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I wrote the following code:

class Actions
  def initialize
    @people = []
    @commands = {
      "ADD" => ->(name){@people << name },
      "REMOVE" => ->(n=0){ puts "Goodbye" },
      "OTHER" => ->(n=0){puts "Do Nothing" }
    }
  end
  def run_command(cmd,*param)
    @commands[cmd].call param if @commands.key?(cmd)
  end
  def people
    @people
  end
end
act = Actions.new

act.run_command('ADD','joe')
act.run_command('ADD','jack')
puts act.people

This works, however, when the @commands hash is a class variable, the code inside the hash doesn't know the @people array.

How can I make the @commands hash be a class variable and still be able to access the specific object instance variables?

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1  
Just curious why not to define methods add, remove and other as instance methods and use respond_to? and send to call them? –  Victor Moroz Jan 3 '12 at 21:42
    
Why do you want @commands to be a class variable? –  Andrew Grimm Jan 3 '12 at 22:00
    
@Victor: One good reason is that it makes access control easier. If you use send and methods you'd need a separate list of which methods run_command is allowed to use, using a Hash collects the available commands and their implementations into one nice neat package. –  mu is too short Jan 3 '12 at 22:09
    
@mu can't you just ask respond_to?(cmd)?, that is, why a separate list of allowed commands? –  maprihoda Jan 3 '12 at 22:20
    
@mu send(cmd) if @allowed_methods.include?(cmd), it's still cleaner than using hash of lambdas if you need to access instance variables. –  Victor Moroz Jan 3 '12 at 22:29
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2 Answers

up vote 3 down vote accepted

You could use instance_exec to supply the appropriate context for the lambdas when you call them, look for the comments to see the changes:

class Actions
  # Move the lambdas to a class variable, a COMMANDS constant
  # would work just as well and might be more appropriate.
  @@commands = {
    "ADD"    => ->(name)  { @people << name   },
    "REMOVE" => ->(n = 0) { puts "Goodbye"    },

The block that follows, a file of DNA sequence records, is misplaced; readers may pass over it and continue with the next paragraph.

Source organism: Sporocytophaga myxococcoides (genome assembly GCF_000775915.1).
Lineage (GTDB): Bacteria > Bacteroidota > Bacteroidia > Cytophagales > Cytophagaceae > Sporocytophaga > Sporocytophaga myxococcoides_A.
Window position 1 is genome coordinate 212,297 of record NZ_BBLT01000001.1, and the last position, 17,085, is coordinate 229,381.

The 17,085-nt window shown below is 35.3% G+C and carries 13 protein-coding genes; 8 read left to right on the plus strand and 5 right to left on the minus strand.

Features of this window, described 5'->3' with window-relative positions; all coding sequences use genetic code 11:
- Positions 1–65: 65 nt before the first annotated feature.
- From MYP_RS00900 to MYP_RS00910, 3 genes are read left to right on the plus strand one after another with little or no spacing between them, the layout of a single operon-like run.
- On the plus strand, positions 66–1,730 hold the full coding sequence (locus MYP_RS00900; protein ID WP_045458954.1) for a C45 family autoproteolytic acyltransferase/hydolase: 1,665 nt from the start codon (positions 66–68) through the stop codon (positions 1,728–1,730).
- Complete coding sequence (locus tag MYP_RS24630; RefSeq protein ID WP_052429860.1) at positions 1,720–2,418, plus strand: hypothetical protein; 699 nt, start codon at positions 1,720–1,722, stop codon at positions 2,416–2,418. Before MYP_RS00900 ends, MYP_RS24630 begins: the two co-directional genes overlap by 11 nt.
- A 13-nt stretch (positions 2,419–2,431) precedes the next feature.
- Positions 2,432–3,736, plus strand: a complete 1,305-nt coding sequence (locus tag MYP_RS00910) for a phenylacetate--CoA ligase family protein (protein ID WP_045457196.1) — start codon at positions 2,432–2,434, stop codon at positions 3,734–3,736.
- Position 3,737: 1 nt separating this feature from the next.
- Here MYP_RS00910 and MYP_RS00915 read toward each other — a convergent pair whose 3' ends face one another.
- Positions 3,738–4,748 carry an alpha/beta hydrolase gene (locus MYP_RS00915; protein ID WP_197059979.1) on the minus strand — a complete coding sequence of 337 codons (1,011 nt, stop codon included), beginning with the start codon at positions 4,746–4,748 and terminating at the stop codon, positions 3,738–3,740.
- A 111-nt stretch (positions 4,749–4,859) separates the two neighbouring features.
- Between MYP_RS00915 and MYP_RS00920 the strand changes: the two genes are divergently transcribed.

"OTHER"  => ->(n = 0) { puts "Do Nothing" }
  }
  def initialize
    @people = [ ]
  end
  def run_command(cmd, *param)
    # Use instance_exec and blockify the lambdas with '&'
    # to call them in the context of 'self'. Change the
    # @@commands to COMMANDS if you prefer to use a constant
    # for this stuff.
    instance_exec(param, &@@commands[cmd]) if @@commands.key?(cmd)
  end
  def people
    @people
  end
end
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Aha! 'Arguments are passed as block parameters' to instance_exec –  maprihoda Jan 3 '12 at 22:22
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EDIT Following @VictorMoroz's and @mu's recommendations:

class Actions
  def initialize
    @people = []
  end

  def cmd_add(name)
    @people << name
  end

  def cmd_remove
    puts "Goodbye"
  end

  def cmd_other
    puts "Do Nothing"
  end

  def people
    p @people
  end

  def run_command(cmd, *param)
    cmd = 'cmd_' + cmd.to_s.downcase
    send(cmd, *param) if respond_to?(cmd)
  end
end

act = Actions.new

act.run_command('add', 'joe')
act.run_command(:ADD, 'jill')
act.run_command('ADD', 'jack')

act.run_command('people') # does nothing

act.people

Or

class Actions
  ALLOWED_METHODS = %w( add remove other )

  def initialize
    @people = []
  end

  def add(name)
    @people << name
  end

  def remove
    puts "Goodbye"
  end

  def other
    puts "Do Nothing"
  end

  def people
    p @people
  end

  def run_command(cmd, *param)
    cmd = cmd.to_s.downcase
    send(cmd, *param) if ALLOWED_METHODS.include?(cmd)
  end
end

act = Actions.new

act.run_command('add', 'joe')
act.run_command(:add, 'jill')
act.run_command('add', 'jack')

act.run_command('people') # does nothing

act.people
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